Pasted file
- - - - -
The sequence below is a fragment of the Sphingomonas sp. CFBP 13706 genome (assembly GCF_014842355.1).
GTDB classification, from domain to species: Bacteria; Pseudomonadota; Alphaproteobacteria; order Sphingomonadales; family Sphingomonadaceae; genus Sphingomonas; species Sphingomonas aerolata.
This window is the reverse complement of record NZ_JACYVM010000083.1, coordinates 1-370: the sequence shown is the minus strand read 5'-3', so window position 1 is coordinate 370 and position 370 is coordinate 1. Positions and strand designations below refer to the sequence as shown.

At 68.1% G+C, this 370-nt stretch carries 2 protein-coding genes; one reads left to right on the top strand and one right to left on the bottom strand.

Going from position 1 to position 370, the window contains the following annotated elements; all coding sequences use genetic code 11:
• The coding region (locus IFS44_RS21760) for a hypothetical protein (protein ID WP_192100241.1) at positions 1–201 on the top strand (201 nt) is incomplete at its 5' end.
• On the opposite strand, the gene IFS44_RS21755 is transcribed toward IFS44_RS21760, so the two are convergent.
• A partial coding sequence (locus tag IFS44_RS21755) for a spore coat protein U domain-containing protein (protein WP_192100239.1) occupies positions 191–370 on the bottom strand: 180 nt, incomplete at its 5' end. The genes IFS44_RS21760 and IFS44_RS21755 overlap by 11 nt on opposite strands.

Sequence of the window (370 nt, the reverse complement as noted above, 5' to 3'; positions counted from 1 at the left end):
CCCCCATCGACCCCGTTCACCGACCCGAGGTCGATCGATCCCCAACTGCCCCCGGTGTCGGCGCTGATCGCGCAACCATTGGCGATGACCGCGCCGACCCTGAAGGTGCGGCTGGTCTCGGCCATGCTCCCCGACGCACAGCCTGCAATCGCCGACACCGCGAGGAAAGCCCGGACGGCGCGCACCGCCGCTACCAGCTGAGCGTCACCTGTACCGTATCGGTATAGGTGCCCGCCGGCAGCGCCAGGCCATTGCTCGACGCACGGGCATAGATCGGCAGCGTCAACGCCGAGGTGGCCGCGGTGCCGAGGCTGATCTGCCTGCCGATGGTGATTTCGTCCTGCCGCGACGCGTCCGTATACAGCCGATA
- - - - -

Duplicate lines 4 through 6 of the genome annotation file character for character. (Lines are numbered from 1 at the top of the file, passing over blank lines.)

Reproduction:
At 68.1% G+C, this 370-nt stretch carries 2 protein-coding genes; one reads left to right on the top strand and one right to left on the bottom strand.

Going from position 1 to position 370, the window contains the following annotated elements; all coding sequences use genetic code 11:
• The coding region (locus IFS44_RS21760) for a hypothetical protein (protein ID WP_192100241.1) at positions 1–201 on the top strand (201 nt) is incomplete at its 5' end.